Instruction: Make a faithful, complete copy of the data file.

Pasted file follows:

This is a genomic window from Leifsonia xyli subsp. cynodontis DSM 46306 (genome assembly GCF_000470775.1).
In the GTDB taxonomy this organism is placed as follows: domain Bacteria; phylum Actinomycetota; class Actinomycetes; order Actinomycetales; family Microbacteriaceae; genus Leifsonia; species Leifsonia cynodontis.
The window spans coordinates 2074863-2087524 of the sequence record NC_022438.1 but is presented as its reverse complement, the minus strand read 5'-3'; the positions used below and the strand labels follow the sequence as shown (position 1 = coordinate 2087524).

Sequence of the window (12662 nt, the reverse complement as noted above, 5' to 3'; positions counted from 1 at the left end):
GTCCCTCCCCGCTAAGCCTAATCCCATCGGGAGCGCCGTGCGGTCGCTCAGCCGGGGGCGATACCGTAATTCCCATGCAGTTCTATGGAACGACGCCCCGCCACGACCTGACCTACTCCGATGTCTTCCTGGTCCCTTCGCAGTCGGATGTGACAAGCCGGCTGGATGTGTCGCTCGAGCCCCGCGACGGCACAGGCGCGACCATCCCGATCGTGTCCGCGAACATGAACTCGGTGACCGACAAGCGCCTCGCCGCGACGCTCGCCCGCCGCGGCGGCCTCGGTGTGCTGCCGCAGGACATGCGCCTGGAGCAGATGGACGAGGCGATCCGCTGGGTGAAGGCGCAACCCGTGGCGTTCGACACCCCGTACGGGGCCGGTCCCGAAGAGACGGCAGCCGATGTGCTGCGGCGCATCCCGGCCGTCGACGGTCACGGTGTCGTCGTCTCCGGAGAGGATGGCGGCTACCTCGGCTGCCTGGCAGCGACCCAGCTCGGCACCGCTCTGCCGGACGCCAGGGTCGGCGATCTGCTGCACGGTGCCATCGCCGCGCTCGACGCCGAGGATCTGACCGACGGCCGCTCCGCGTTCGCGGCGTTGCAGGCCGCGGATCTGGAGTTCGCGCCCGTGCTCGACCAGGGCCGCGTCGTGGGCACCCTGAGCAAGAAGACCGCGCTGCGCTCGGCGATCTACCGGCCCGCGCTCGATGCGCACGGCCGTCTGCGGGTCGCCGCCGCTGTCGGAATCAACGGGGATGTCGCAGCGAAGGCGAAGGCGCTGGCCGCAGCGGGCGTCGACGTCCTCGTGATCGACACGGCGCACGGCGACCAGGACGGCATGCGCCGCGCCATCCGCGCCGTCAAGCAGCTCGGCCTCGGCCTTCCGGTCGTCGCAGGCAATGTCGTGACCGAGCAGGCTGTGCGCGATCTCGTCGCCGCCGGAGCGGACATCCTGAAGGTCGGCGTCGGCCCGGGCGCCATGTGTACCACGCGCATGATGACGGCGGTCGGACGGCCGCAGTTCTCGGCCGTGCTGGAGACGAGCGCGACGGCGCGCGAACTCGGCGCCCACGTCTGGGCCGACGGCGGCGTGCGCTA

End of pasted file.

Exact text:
This is a genomic window from Leifsonia xyli subsp. cynodontis DSM 46306 (genome assembly GCF_000470775.1).
In the GTDB taxonomy this organism is placed as follows: domain Bacteria; phylum Actinomycetota; class Actinomycetes; order Actinomycetales; family Microbacteriaceae; genus Leifsonia; species Leifsonia cynodontis.
The window spans coordinates 2074863-2087524 of the sequence record NC_022438.1 but is presented as its reverse complement, the minus strand read 5'-3'; the positions used below and the strand labels follow the sequence as shown (position 1 = coordinate 2087524).

Sequence of the window (12662 nt, the reverse complement as noted above, 5' to 3'; positions counted from 1 at the left end):
GTCCCTCCCCGCTAAGCCTAATCCCATCGGGAGCGCCGTGCGGTCGCTCAGCCGGGGGCGATACCGTAATTCCCATGCAGTTCTATGGAACGACGCCCCGCCACGACCTGACCTACTCCGATGTCTTCCTGGTCCCTTCGCAGTCGGATGTGACAAGCCGGCTGGATGTGTCGCTCGAGCCCCGCGACGGCACAGGCGCGACCATCCCGATCGTGTCCGCGAACATGAACTCGGTGACCGACAAGCGCCTCGCCGCGACGCTCGCCCGCCGCGGCGGCCTCGGTGTGCTGCCGCAGGACATGCGCCTGGAGCAGATGGACGAGGCGATCCGCTGGGTGAAGGCGCAACCCGTGGCGTTCGACACCCCGTACGGGGCCGGTCCCGAAGAGACGGCAGCCGATGTGCTGCGGCGCATCCCGGCCGTCGACGGTCACGGTGTCGTCGTCTCCGGAGAGGATGGCGGCTACCTCGGCTGCCTGGCAGCGACCCAGCTCGGCACCGCTCTGCCGGACGCCAGGGTCGGCGATCTGCTGCACGGTGCCATCGCCGCGCTCGACGCCGAGGATCTGACCGACGGCCGCTCCGCGTTCGCGGCGTTGCAGGCCGCGGATCTGGAGTTCGCGCCCGTGCTCGACCAGGGCCGCGTCGTGGGCACCCTGAGCAAGAAGACCGCGCTGCGCTCGGCGATCTACCGGCCCGCGCTCGATGCGCACGGCCGTCTGCGGGTCGCCGCCGCTGTCGGAATCAACGGGGATGTCGCAGCGAAGGCGAAGGCGCTGGCCGCAGCGGGCGTCGACGTCCTCGTGATCGACACGGCGCACGGCGACCAGGACGGCATGCGCCGCGCCATCCGCGCCGTCAAGCAGCTCGGCCTCGGCCTTCCGGTCGTCGCAGGCAATGTCGTGACCGAGCAGGCTGTGCGCGATCTCGTCGCCGCCGGAGCGGACATCCTGAAGGTCGGCGTCGGCCCGGGCGCCATGTGTACCACGCGCATGATGACGGCGGTCGGACGGCCGCAGTTCTCGGCCGTGCTGGAGACGAGCGCGACGGCGCGCGAACTCGGCGCCCACGTCTGGGCCGACGGCGGCGTGCGCTA